Theorising Politics module (PO32005)

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Module code


Module Aims

The module will encourage you to reflect on the nature of political argument and advocacy, particularly as it is conducted within contemporary political theory. We aim to relate these theoretical debates to other Level 3 and Level 4 modules and to the wider world of contemporary politics.

Module Details

The module focuses on normative debates within contemporary political theory, which means that we explore arguments about the way the world ought to be structured.

The module is divided into two parts:

  • Part I. Within borders: justice, community and the nation-state

    In this part of the module, we explore the application of political theory to issues that arise within the context of the nation-state. Two themes in particular are explored. The first is the issue of justice, in the Liberal tradition as exemplified by both the welfare and libertarian Liberal traditions and secondly communitarian and nationalist notions of self-government and justice.

  • Part II. Beyond borders: justice, community and the world

    In this part of the module, we reflect on the application of political theory to issues that arise in the context of international politics. We explore whether our traditional ways of understanding justice and community should be revised, especially in the light of globalisation and the various criticisms levelled against nationalism. In the final few weeks our discussion takes a more practical orientation, as we assess the implications of international political theory for such contentious topics as the European Union and the use of military force in international affairs.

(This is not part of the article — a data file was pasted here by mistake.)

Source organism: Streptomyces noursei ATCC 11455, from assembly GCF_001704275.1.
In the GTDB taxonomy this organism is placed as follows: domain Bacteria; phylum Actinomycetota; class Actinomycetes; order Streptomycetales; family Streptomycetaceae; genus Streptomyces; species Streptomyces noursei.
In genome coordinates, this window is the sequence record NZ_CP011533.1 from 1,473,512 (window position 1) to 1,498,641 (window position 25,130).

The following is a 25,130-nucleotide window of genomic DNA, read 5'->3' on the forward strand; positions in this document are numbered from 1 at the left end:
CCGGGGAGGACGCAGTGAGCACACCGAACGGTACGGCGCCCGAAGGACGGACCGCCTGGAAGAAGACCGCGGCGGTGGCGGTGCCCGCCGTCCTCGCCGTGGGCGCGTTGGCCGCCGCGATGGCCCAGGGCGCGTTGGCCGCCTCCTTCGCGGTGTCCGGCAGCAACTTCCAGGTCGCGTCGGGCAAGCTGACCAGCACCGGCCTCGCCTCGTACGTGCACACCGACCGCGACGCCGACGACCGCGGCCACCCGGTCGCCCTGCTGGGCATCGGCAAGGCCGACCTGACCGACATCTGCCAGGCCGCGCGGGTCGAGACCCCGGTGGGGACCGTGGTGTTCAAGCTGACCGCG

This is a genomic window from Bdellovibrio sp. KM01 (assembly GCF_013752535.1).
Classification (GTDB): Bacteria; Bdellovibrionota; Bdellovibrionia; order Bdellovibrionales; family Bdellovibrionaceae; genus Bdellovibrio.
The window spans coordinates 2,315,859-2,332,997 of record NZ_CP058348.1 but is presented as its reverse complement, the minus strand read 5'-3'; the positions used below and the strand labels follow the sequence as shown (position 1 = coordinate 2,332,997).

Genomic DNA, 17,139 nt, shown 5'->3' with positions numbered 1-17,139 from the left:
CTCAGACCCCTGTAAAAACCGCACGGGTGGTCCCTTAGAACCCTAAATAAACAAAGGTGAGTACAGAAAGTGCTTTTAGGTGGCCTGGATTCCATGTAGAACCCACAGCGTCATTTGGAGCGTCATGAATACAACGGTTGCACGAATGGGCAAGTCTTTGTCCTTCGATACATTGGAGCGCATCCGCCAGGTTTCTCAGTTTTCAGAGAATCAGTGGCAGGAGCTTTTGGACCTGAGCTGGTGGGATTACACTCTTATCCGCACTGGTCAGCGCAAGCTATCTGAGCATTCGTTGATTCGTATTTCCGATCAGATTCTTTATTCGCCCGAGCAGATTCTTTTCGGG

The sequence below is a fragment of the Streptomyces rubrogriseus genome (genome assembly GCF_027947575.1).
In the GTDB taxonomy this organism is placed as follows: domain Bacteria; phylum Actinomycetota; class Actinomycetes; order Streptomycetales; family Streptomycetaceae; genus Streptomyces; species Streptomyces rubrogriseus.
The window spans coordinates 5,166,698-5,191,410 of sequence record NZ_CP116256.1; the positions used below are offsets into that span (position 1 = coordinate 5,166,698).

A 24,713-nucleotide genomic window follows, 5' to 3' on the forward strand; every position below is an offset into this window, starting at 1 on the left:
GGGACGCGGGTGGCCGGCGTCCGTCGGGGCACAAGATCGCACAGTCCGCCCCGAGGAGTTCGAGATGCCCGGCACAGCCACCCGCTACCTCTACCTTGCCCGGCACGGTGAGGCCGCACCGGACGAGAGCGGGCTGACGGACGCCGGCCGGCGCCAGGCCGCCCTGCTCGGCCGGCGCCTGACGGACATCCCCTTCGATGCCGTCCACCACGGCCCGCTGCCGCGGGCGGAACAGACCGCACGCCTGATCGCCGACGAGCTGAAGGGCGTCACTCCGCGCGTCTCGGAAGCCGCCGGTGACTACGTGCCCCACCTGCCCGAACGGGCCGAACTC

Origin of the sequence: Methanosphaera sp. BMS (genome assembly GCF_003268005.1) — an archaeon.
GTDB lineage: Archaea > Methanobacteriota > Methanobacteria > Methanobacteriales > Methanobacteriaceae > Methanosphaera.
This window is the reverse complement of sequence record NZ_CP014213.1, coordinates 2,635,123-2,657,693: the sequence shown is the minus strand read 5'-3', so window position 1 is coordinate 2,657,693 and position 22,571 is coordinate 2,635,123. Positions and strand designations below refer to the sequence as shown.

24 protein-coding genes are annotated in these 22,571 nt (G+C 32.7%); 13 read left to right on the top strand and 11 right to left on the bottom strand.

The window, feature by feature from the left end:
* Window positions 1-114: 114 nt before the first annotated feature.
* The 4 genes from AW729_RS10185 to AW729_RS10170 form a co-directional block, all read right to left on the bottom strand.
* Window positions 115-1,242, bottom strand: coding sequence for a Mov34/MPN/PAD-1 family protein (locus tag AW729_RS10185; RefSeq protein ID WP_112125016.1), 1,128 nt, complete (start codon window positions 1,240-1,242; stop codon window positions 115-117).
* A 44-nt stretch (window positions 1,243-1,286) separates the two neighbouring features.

There is one one-hour lecture per week, and one one-hour tutorial per week.


This module is assessed as follows:

  • Two 3,000 word essays (50% each)

Intended Learning Outcomes 

After completing this module:

  • you will understand and appraise important debates in contemporary political theory
  • you will be able to present and analyse, in both verbal and written form, the main features of these debates, showing knowledge of the critical literature
  • you will be able to assess the relevance of political theory to questions of political practice and to the discipline of political science.

Indicative Reading

  • Swift, A.,  Political Philosophy: A Beginners' Guide for Students and Politicians. (Cambridge: Polity, 2001)
  • Kymlicka, W,.  Contemporary Political Philosophy: An Introduction, Second Edition. (Oxford: OUP, 2002)
  • Brown, C.,  Sovereignty, Rights and Justice: International Political Theory Today. (Cambridge: Polity, 2002)
  • Rawls, J.,  A Theory of Justice, revised edition. (Oxford: OUP, 2000)

An extensive reading List is available on My Dundee.


30 credits


This module is available on following courses: